In June 2016, a mandatory pre-trial procedure for resolving most commercial disputes was introduced through the adoption of amendments to the Commercial Procedure Code of the Russian Federation (the “Procedural Code”).
However, the new rules left several important issues unregulated (see our previous report). To resolve the issues that arose, in practice a new set of amendments was prepared and signed into law by the Russian President on 1 July 2017 (see Federal Law No. 147-FZ*).
These amendments, which will come into force on 11 July 2017, will narrow the categories of disputes, where pre-trial settlement procedures are mandatory.
Under the new rules, the mandatory pre-trial procedure remains applicable in civil disputes seeking recovery of money from contractual obligations, other transactions and in cases of unjustified enrichment. Such disputes may be referred to a commercial (“arbitrazh”) court after the expiration of 30 calendar days from the date of submitting the claim, unless another period or procedure is established by law or a contract between the parties.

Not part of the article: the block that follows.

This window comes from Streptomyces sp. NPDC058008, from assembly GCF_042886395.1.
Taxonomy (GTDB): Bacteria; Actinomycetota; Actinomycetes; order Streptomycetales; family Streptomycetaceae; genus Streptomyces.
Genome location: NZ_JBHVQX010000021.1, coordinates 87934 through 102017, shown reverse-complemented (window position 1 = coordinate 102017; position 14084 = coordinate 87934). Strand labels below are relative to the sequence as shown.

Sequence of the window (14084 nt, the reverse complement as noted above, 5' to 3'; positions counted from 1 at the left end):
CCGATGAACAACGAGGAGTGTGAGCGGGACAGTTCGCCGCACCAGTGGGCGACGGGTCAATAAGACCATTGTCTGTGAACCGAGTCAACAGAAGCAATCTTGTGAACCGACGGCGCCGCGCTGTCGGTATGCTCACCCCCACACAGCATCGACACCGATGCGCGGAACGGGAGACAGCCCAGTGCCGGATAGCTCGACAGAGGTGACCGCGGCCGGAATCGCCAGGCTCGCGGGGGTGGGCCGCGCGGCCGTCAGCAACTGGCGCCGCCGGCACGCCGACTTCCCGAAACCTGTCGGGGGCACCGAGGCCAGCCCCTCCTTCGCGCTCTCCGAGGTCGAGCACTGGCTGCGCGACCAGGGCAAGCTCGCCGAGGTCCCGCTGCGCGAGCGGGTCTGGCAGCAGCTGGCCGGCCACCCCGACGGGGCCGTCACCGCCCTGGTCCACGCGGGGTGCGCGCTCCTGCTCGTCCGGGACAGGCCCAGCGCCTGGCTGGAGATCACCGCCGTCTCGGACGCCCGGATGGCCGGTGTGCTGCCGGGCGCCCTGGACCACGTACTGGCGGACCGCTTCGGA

Other civil disputes (as well as economic disputes from administrative and other public relations) are transferred to a commercial court after such cases have gone through the pre-judicial dispute settlement procedure, only if such procedure is provided for by federal law or a contract between the parties.
The amendments have clarified many controversial situations that often arose when assessing whether it was necessary to comply with the pre-trial settlement procedure. It will, in particular, no longer be necessary to comply with the mandatory pre-trial procedure in disputes as to whether a contract has been concluded or is valid or to reclaim property that is in the possession of another person.
* In Russian